OWC at macsales.com buys back RAM when you do an upgrade, in Dumb Question Corner we talk about how to split iPhoto and Aperture libraries across DVDs for offsite backup with a tip from the Apple discussion boards, how to make a template file for GarageBand so you don’t have to do the settings every time you open it using tips from mjewing.co.uk, and finally how to use a quick Terminal command to get “Load Complete Preview Before Playing” back in iTunes from the Mac OSX Hints blog at Macworld. ehow.com to find out how to do EVERYTHING, Key remapping on Vista using KeyTweak from krumsick. ScreenSteps discount code NOSILLA for 25% off at screensteps.com. Great talk with Michael Gorman & Maureen Schulz at the California Council for the Blind convention. Braille Display for Windows at Mac from humanware.com. In Chit Chat Across the Pond Bart explains the recent critical update to Windows and we talk about what we expect out of routers.
Listen to the Podcast Once (53 min)
We have a really full show today – we’ve got a hot tip on RAM pricing, three dumb questions, a cool website resource, a Windows tip, an interview with two of my blind friends, an interview of a guy who is on the beta test team for Apple on accessibility, and in Chit Chat Across the Pond we cover a Windows vulnerability in security lite, and we talk about how much fun Bart and I have with routers. We’d better dig in!
Other World Computing buys back RAM
Tim from Palm Beach wrote in with some cool info I didn’t know about. During the Mac Roundtable, Victor Cajiao and I debated the advice we should give to people about buying the new Macs – whether to buy them maxed out from Apple, or if they should buy them with less RAM and disk and then buy the better ram/disk from a third party. We normally agree on this, and that’s to buy low from apple and upgrade. However, during the show I did some quick research and found that the price would be just about the same – for once Apple is NOT screwing you when you buy the max RAM from them. My favorite site for RAM and disk upgrades is Other World Computing at macsales.com, and that’s where I did the comparison.
Tim from Palm Beach Florida wrote in with some additional information on the topic – here’s his note:
One comment on the discussion you and I believe Victor were having over memory upgrades and OWC (www.macsales.com). OWC’s price is $139, but they also have a memory buy back option which adds to their deal. They offer (not much) $15 for the 2GB that comes in a Macbook Pro so the final price through OWC would be $124 vs. Apples $150. Not a huge difference but maybe other people do not know that OWC will buy back the original memory which would otherwise sit in a drawer forever. Keep up the great shows.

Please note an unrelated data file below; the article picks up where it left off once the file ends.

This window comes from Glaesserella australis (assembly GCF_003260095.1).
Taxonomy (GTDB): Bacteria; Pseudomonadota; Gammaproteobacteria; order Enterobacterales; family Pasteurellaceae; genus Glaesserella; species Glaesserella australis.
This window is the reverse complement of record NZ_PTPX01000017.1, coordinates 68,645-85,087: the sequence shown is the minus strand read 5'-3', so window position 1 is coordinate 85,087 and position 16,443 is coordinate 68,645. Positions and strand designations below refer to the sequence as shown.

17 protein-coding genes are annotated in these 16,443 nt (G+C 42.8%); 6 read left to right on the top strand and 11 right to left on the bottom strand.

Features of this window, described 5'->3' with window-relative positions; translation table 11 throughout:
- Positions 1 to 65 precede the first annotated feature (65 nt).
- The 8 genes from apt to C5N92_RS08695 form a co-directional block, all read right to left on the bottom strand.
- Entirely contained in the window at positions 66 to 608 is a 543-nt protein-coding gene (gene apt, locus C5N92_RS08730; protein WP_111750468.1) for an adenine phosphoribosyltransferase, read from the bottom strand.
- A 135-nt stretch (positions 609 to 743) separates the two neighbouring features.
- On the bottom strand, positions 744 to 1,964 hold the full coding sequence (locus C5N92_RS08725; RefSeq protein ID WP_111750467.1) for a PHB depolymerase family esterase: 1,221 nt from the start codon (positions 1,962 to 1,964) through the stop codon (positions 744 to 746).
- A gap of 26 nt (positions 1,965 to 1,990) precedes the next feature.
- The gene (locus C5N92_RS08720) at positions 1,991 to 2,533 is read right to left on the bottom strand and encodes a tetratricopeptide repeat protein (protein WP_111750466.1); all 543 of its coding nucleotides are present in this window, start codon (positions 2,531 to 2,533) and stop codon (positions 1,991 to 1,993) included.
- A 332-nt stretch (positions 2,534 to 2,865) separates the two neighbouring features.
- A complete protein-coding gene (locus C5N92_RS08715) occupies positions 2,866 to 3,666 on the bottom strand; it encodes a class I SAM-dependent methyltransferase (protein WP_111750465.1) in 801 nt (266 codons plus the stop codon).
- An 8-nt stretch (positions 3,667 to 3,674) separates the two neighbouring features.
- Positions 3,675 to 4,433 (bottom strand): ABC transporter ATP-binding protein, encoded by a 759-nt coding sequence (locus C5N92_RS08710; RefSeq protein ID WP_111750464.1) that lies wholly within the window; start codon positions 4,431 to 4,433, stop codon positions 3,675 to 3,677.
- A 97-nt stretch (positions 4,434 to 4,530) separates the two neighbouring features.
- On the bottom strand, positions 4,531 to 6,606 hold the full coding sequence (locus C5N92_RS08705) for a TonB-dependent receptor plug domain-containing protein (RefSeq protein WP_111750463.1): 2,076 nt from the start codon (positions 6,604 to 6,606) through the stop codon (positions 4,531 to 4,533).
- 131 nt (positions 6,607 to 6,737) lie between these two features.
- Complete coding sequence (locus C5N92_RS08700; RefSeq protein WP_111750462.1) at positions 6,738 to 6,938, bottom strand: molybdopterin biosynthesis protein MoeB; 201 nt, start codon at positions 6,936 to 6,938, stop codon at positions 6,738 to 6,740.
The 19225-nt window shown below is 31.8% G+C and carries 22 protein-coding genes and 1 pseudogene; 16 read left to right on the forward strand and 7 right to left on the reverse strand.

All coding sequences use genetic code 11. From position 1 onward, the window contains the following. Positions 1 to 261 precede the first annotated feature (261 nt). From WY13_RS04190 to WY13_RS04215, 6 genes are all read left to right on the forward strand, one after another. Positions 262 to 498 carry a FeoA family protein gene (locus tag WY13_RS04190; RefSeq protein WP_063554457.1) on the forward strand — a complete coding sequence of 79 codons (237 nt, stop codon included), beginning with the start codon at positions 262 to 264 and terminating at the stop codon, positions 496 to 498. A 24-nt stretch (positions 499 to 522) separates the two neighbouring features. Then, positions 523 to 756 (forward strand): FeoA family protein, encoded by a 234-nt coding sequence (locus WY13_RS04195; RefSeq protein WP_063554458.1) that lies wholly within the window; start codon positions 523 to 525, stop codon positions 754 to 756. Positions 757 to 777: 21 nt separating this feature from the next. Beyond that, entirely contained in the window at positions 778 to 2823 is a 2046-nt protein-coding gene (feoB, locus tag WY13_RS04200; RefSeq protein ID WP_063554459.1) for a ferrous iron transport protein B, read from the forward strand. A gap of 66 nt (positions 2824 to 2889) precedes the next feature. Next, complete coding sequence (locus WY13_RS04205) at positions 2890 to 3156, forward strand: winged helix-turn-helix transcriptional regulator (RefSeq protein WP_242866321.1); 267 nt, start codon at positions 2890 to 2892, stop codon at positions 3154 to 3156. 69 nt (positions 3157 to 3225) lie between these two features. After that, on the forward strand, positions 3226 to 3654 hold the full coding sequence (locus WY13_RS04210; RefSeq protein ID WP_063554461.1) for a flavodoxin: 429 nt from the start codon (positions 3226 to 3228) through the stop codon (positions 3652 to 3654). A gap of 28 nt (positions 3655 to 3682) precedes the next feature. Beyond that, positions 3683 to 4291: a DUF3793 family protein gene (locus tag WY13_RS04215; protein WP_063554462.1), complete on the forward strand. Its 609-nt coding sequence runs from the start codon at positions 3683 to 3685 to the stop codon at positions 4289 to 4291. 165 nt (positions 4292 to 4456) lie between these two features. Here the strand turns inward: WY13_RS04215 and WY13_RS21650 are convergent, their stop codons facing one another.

Thanks Tim – I did NOT know that! I’ve been going to them forever and never once noticed that. $15 is $15 – think of all the times you just threw it in a box hoping someone would need it some day!
Dumb Question Corner
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Ian sent along a Dumb Question:
I use Time Machine and Carbon Copy Cloner for routine backups. Now I am looking for a way to back up my photos to DVD for off site storage. I have pictures in both iPhoto and Aperture, and my libraries are 12 Gig and 9 Gig. Since they are both too large for a DVD, can I easily back up the libraries to multiple DVDs?
Thanks for the great information and entertainment over the years! Cheers and Happy Feet, Ian
I love the Happy Feet line Ian! But lets get down to business. I think your best bet on backing up your photos would be to copy the libraries to an external drive rather than DVDs. With DVDs you would have to figure out how to split the libraries across DVDs because of the size. Drives are so cheap now, you could buy two small drives, cheapest you can find, and drop your libraries on one drive, put it off site, and then when you want to update it, put your photos on the 2nd drive, then swap them.
Another option is to store them “in the cloud”. There are a bunch of services that will give you around 2GB for free, but then pay more for enough to cover what you’ve got. This would be an easier solution and might even be a bit less expensive than the two drive solution. The downside is how long the initial backup would take over the intertoobs.
Keep in mind that both libraries, which look like one big consolidated lump are actually packages that you can open by right clicking on them and selecting Open Package Contents. That means you can navigate into them and see each individual photo in case of a problem somewhere down the line.
On the Apple discussion boards I did find a description of how to back up your iPhoto Library to multiple DVDs if you’re still intent on giving it a shot!
2 DQs in One!
We have another DQ from Facebook – BJ wrote in with two questions:
“I want to use Garageband to do podcasting, but unfortunately, I have to reset levels every single time I start a new file (i.e. for a new episode). Is there a way to create a “template” of sorts, a la Microsoft Word or Pages, where the levels are in the same place every single time, or am I totally S.O.L.?”